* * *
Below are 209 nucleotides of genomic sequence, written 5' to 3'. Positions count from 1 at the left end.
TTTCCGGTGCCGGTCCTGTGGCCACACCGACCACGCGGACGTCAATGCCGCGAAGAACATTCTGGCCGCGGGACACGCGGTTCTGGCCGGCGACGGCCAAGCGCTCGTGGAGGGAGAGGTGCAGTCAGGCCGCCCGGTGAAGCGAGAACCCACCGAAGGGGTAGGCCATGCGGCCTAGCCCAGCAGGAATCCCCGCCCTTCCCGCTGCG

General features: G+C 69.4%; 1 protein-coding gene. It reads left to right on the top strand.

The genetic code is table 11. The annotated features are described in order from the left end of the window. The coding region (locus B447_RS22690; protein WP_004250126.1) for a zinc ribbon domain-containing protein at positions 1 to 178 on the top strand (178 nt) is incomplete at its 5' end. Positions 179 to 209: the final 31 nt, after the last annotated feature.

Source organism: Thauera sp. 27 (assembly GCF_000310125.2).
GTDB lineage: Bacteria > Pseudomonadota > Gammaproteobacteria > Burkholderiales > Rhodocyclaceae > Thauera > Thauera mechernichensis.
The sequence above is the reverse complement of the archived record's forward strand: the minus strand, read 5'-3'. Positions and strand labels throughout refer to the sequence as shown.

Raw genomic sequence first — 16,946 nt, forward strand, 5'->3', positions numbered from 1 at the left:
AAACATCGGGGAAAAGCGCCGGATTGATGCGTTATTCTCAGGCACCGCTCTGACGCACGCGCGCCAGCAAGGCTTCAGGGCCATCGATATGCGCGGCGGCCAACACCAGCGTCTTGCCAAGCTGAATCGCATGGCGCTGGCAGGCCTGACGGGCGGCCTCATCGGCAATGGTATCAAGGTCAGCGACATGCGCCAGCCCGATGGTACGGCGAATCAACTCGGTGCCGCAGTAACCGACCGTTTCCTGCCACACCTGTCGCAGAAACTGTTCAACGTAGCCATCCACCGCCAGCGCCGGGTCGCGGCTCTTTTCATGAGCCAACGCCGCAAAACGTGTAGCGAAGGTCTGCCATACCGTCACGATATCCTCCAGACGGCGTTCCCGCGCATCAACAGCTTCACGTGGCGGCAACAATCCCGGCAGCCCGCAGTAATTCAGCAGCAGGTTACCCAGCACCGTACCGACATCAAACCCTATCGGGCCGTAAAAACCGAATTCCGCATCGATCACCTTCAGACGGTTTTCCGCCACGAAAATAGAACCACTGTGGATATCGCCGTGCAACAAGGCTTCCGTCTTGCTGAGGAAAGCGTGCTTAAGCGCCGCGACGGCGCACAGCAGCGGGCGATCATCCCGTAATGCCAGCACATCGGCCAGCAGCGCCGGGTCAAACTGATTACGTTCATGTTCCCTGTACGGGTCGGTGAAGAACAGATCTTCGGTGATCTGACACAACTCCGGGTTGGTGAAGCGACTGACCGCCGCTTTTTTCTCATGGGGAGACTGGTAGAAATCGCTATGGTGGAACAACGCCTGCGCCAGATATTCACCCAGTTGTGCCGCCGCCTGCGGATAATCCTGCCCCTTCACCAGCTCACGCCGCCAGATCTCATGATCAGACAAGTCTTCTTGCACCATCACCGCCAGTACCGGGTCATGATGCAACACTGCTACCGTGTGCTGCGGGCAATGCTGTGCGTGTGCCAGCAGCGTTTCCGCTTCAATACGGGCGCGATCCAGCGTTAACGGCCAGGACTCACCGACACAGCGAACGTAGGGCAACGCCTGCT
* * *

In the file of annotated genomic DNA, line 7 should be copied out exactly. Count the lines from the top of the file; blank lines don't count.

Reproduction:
The sequence above is the reverse complement of the archived record's forward strand: the minus strand, read 5'-3'. Positions and strand labels throughout refer to the sequence as shown.